Next week the structural engineers will start doing property checks around the area. I really don’t know what they’ll say with regard to my place – whether it will need to be knocked down and rebuilt or whether there’s a chance it can be restored somehow. I’ve had promising chats with a Structural Engineer who says that perhaps my main concern – ‘the Bulgy Wall’ can be replaced and other measures put in place to make it more structurally sound. However, it’s never going to be great – basically in the event of another earthquake the amendments would just give me more time to get out before it crumbles! On the other hand if they do knock it down, I should be entitled to a new home, but what if I don’t like it?! I don’t imagine I get much of a choice of design and with the building being shared by three others it will be difficult to agree a solution we’re all happy with. On the plus side, hopefully it wouldn’t crumble around me in my sleep so there are swings and roundabouts!

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The Bulgy Wall

Meanwhile, single displaced residents like I am get 300 euros towards accommodation and there’s talk of container houses being available before Christmas and wooden huts in the Spring. It’s difficult to piece together what’s rumour and what’s reality at the moment and I suspect the powers that be don’t have all the answers yet either.

Meanwhile, I’ve been enjoying my new home in the hills surrounding a little town called Ripatransone. The cat has settled in really well, I think he’s probably happier here away from ‘Evil Cat’ who used to attack him every time he left our old house. Now he has a very naughty little puppy to contend with, a 3yr old ‘mouse catching champion’ dog and two other cats.

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This is Batfink relaxed in his new home – he likes his head being stroked! I’m not throttling him, honest.

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Despite looking innocent, this is a very naughty puppy. We aren’t talking at the moment. He pooed on my carpet and then I unwittingly trod in it with bare feet (just after I’d done my nails which further rubbed salt into the wound).

The apartment is lovely and even has central heating – a complete novelty to me – so much so that I just can’t work out how it works!

The countryside around the house is really interesting and different from further north in Le Marche where my house is. I don’t have my decent camera at the moment but you get the idea…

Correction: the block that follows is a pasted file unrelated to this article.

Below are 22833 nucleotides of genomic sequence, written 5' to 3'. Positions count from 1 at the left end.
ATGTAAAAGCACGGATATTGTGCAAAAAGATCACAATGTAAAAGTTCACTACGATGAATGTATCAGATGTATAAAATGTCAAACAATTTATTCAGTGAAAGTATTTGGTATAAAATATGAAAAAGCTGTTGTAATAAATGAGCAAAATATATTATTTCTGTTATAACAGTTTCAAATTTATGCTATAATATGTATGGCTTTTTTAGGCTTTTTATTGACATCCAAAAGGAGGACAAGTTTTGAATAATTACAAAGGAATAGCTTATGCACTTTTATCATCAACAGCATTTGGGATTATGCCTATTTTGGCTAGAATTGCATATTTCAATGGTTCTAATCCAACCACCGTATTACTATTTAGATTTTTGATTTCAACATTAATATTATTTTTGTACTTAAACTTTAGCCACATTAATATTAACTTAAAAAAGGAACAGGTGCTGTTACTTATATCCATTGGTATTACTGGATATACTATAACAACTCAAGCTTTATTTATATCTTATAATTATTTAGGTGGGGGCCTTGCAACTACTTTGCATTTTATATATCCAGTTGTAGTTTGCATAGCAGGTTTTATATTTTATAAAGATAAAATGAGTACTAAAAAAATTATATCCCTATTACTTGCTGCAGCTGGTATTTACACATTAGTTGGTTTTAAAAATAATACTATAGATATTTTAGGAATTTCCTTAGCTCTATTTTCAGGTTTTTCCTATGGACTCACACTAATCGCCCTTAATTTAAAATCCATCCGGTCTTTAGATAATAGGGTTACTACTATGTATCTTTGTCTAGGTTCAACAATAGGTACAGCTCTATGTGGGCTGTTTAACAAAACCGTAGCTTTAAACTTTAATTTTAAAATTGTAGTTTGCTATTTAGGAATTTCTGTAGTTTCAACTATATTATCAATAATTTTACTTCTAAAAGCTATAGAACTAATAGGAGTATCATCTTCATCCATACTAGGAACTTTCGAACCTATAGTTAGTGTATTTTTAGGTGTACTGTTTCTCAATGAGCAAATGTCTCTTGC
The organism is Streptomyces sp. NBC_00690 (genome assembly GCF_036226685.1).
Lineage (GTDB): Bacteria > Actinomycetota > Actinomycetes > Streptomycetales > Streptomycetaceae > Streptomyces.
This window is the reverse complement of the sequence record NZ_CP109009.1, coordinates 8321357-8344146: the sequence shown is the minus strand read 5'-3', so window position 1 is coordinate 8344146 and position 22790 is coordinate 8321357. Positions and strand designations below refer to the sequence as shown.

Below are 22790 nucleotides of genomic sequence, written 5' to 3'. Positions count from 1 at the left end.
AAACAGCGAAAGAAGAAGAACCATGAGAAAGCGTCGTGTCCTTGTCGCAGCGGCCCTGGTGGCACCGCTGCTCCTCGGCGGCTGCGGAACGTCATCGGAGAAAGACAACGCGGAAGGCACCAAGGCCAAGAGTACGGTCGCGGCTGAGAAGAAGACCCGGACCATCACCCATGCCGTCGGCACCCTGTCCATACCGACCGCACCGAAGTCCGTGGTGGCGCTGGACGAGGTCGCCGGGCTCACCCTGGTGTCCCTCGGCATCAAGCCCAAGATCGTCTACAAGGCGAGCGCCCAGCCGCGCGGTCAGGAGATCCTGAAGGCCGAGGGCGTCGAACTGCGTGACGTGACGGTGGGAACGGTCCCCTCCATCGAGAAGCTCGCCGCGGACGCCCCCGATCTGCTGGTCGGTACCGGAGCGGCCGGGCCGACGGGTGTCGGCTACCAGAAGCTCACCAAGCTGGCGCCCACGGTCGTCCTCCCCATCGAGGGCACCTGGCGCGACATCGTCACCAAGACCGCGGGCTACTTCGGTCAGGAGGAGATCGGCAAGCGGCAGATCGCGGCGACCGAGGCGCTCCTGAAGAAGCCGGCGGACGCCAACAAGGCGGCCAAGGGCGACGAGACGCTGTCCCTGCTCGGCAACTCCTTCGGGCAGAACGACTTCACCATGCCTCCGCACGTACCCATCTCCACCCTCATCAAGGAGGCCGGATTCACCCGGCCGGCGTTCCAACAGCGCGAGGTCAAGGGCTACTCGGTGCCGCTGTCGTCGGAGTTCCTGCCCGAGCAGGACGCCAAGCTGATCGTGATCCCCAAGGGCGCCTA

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Those sort of protrusions of oddly shaped rock are called Calanchi. There’s lots of them in this area. I was quite pleased to capture this lovely rainbow!

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And the vineyards are spectacular at the moment.

I’ve finally done some exploring of some of the local towns which has been great. I’ve been to…

Offida

Offida is known for its yearly carnival which is apparently something to behold. Maybe this year I’ll have the opportunity to go. It’s also known for its tradition of bobbin lace making. My friend and I saw one woman who was demonstrating ‘lace’ jewellery in action – I thought I might get an idea of how it was done but she was impossibly fast! Even Offida has been impacted by the earthquake. The main square was full of firemen and vehicles and many of the buildings are cordoned off.

The people of Offida are very strict though; imprisoning cats for their wrong doings. Who knows how long this one has yet to serve…

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Cossignano

Cossignano is in an even worse state than Offida with a lot of the streets cordoned off. The damage to the buildings was perhaps a bit more obvious in parts too. From the bits we could see, it looks very quaint. It’s a lot smaller than Offida. We found a lovely, empty restaurant called Elvira serving really nice cremini (bread-crumbed deep fried squares of custard… mmmm), giant portions of delicious pasta and some absolutely foul home-made alcoholic distillation of something (old socks?).

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Cupra Marittima

Cupra is a seaside town. I’m not endeared by many of the Italian seaside towns and this was no exception! They’re just a bit plain and uniform and well, I prefer quaint! HOWEVER, there IS Cupra Marittima Alta (‘alta’ means high) which is on the overlooking hill and that is absolutely lovely. It’s a very cute little village where it feels like all you do is walk upwards. We didn’t see anyone else wandering around. We did find the only bar / restaurant though, Pensione Castello, and had a nice meal there. It’s rated number one in the area on Trip Advisor and specialises in fish. They did a good job at providing something for me though as a vegetarian. I would definitely go back in the summer, if only for the views which are spectacular and overlook the sea.

Grottammare

Grottammare is similar to Cupra. It’s a seaside town which is pretty plain as far as I can establish but again has an absolutely lovely ‘alta’ part which I’ve been to earlier in the year and thought was great. I did take photos then though I can’t track them down for the moment. They had a food festa on last week where the streets were lined with stalls selling everything from chocolate to all manner of repulsive looking meats (there was one man stirring some stomachs and intestines around in a saucepan – deeeelicious).

Petritoli

Petritoli is another cute hill top town that’s worth a visit. I got lost on the way to the supermarket and ended up here so it was a rather quick visit but I’ll certainly go back.

Ripatransone